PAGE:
19. 19. Oral anticoagulants: Mechanism of action  Warfarin inhibits Vitamin K reductase thus prevents the activation of the clotting factors II, VII, IX, X Inactive clotting factors II, VII, IX, XInactive clotting factors can’t bind stably to the blood vessel endothelium and cannot activate clotting
  20. 20. XIIXIIa XIXIa X Xa IXIXa II (Prothrombin) IIa (Thrombin) Fibrinogen Fibrin Stabilised fibrin XIIIa XIII Tissue damage Extrinsic pathway Intrinsic pathway VII VIIa Blood clotting and warfarin Contact
  21. 21. XIIXIIa XIXIa X Xa IXIXa II (Prothrombin) IIa (Thrombin) Fibrinogen Fibrin Stabilised fibrin XIIIa XIII ContactTissue damage Extrinsic pathway Intrinsic pathway VII VIIa W W W W Blood clotting and warfarin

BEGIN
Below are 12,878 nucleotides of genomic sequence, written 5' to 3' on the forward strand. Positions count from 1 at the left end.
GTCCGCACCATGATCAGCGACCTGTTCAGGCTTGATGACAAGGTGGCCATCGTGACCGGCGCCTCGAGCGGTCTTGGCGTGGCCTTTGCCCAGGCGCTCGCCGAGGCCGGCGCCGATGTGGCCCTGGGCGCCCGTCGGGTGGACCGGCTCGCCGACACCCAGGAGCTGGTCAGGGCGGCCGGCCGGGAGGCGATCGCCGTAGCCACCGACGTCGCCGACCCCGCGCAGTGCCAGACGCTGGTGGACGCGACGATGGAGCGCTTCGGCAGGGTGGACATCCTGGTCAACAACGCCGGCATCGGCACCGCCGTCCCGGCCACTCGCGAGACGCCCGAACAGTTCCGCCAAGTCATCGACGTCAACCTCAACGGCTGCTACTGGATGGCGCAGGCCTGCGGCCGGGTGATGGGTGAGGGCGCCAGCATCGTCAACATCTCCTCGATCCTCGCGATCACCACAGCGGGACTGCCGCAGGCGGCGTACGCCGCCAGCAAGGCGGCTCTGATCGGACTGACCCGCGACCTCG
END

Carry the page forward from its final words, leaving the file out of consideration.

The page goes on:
22. 22. • Inhibits the activation of Vitamin K1 dependent clotting factors II, VII, IX and X • The shift in haemostatic balance in favour of anticoagulation doesn’t take place until all active vitamin K dependant proteins, made before the drug was administered have been cleared from the circulation. • The process occurs at different rates for different clotting factors e.g. half life VII ~6h, half life IX and X 9 ~ 8-24h, half life prothrombin (II) ~72h Hence there is a 1-2 day lag period before warfarin is pharmacologically effective • A small population of patients is genetically resistant to warfarin, due to reduced binding to Vitamin K reductases Warfarin: Pharmacodynamics and pharmacokinetics